Change theme
Change theme

Ensuring the stability and efficiency of the financial system is a key part of our work at the Bank of Canada. This includes analyzing structural changes that affect the economy—like climate change. These changes could increase vulnerabilities to the financial system.

Partnering to learn more

Climate change poses significant risks to the financial system and the economy. These include disruptions from more frequent and severe extreme weather events as well as risks stemming from the transition to a low-carbon, net-zero economy.

Moving to a low-carbon economy will require work on a number of fronts—such as global policy action, technological innovation, more sustainable finance and large socio-economic changes. While these efforts to decarbonize economies create opportunities for investment and green growth, they also carry transition risks.

This report is about these transition risks. For the financial sector, mispricing of risks could expose financial institutions and investors to sudden and large losses. It could also delay investments needed to mitigate the impact of climate change.

In late 2020, the Bank of Canada and the Office of the Superintendent of Financial Institutions (OSFI) announced plans for an innovative pilot project with some of Canada’s key financial institutions. Its main goals were to:

  • build the capability of authorities and financial institutions to conduct climate transition scenario analysis
  • support the Canadian financial sector in improving its assessment and disclosure of climate-related risks
  • help the financial sector to better understand its potential exposure to climate transition risks

The final report for this project was released on January 14, 2022.

Our approach

Climate risks are challenging to assess accurately:

  • They have long time horizons, and it is uncertain what future policy and socio-economic factors might look like.
  • They are global and economy-wide in nature.
  • They are complex, varying from region to region and sector to sector.

To overcome these challenges, the Bank and OSFI used scenario analysis—an innovative approach to gain a better understanding of transition risks. The scenarios in the pilot explore different possible future paths for both reducing both greenhouse gas emissions and mitigating their negative implications for the economy and financial system. They also include different assumptions for climate policy and the speed of technological change.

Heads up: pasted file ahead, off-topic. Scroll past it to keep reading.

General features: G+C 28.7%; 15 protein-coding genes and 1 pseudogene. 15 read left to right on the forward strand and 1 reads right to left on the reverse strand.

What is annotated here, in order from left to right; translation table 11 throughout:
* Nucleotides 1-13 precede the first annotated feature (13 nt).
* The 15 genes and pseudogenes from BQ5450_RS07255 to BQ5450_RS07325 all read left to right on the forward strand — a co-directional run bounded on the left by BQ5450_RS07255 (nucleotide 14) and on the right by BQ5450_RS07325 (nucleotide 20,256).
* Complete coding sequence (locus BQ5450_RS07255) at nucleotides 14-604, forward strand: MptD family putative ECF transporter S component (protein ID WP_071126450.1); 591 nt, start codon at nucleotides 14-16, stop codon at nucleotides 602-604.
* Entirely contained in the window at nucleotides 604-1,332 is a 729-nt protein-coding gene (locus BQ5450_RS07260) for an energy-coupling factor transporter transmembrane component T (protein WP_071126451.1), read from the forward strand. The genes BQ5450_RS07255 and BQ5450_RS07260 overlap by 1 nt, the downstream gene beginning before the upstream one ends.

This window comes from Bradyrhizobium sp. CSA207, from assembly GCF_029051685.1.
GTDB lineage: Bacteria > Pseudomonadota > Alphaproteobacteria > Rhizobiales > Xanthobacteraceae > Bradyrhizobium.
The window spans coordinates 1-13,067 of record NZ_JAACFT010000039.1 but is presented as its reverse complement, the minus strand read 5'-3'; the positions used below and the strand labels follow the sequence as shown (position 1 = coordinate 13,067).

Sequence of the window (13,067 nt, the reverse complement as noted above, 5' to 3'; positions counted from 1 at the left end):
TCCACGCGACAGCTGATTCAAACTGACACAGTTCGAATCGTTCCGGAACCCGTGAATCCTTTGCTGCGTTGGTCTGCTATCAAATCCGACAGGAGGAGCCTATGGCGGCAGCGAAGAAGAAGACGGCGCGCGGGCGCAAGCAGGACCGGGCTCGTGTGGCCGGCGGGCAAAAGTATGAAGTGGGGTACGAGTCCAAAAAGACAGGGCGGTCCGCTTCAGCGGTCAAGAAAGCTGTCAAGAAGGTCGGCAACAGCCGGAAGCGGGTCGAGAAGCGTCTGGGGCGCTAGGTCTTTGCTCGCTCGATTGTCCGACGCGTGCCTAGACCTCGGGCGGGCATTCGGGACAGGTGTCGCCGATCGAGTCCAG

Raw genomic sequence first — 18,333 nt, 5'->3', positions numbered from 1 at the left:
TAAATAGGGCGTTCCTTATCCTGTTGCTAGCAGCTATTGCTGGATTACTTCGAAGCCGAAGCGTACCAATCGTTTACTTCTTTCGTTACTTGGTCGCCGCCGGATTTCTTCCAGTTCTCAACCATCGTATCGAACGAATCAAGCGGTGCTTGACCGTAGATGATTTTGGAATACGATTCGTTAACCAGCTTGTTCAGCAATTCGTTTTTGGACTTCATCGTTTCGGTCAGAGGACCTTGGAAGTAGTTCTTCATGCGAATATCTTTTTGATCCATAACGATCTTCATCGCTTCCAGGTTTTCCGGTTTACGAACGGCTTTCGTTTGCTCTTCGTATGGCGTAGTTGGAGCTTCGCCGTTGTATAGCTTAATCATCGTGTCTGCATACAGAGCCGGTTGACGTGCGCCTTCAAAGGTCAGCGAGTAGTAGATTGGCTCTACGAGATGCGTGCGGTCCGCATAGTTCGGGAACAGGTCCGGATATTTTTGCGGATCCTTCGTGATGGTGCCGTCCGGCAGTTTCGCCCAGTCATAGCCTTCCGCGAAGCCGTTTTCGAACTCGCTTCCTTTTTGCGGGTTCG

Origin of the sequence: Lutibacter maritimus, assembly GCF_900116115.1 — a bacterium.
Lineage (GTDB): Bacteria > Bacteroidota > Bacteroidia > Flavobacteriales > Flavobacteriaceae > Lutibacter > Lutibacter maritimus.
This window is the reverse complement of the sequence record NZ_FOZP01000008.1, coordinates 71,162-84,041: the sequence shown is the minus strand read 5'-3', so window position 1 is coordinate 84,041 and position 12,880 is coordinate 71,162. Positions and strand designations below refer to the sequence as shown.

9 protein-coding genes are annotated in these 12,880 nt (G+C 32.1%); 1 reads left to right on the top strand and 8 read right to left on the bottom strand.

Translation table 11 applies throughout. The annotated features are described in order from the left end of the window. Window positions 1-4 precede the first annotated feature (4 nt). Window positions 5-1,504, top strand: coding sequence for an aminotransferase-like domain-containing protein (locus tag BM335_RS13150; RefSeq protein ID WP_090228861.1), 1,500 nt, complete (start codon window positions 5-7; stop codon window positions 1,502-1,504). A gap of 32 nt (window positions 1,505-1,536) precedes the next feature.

This approach builds on expertise the Bank has developed through staff research and our participation in the global Central Banks and Supervisors Network for Greening the Financial System. Most recently, we contributed to a number of publications to help improve global understanding of the impact of climate change on the financial system and world economy.

It’s important to note that the pilot scenarios are illustrative. They show potential stresses on the economy and the financial system. They are not predictions or forecasts, nor are they stress tests of individual financial institutions.

The scenarios also deliberately focus on transition risks rather than physical risks. These physical risks—and the steps we may take to mitigate or avoid them—could also have significant implications for the global and Canadian economies and the financial system. This is an area for future work.

Key findings

Through this pilot, participants used climate transition scenarios to explore new methodologies to support climate-related financial risk assessments. The exercise highlighted the need to develop consistent ways to analyze and disclose climate risks. And it helped participants identify data gaps and develop a deeper understanding and awareness of the impacts of the climate transition risks on their portfolios.

The climate transition scenarios developed for the pilot showed that the economy as a whole will undergo significant structural changes as the world transitions to net zero. Substantial restructuring in many sectors may be required to meet climate targets.

For commodity-exporting countries like Canada, the transition also carries risks of significant macroeconomic impacts. These are driven mostly by declines in global prices of commodities brought by changes in global climate policy.

The pilot also highlighted the important role for innovation—for example, to scale up renewable energy technologies.

And it was clear through this exercise that, whatever path is chosen, delaying action heightens the risks to the financial sector and to the entire economy.

While the report does not make specific policy recommendations, it is an important contribution to the Bank’s overall efforts to better understand and model the economic and financial implications of climate change.

Looking ahead

Financial institutions and financial authorities are in the early stages of building their capacity to assess risks tied to climate change. Overall, this exercise was an important first step in helping them improve their ability to analyze these financial risks. This will put them in a better position to measure their exposures to climate transition risks. It will also allow them to assess strategic business opportunities as we transition to a net-zero/low-carbon economy.

To assist the broader financial sector with these efforts, two supporting documents accompany the pilot project report. They describe in detail the financial risk assessment methodologies used in the pilot and the development and results of the climate transition scenarios. The Bank is also publishing the climate scenario data gathered for this exercise.

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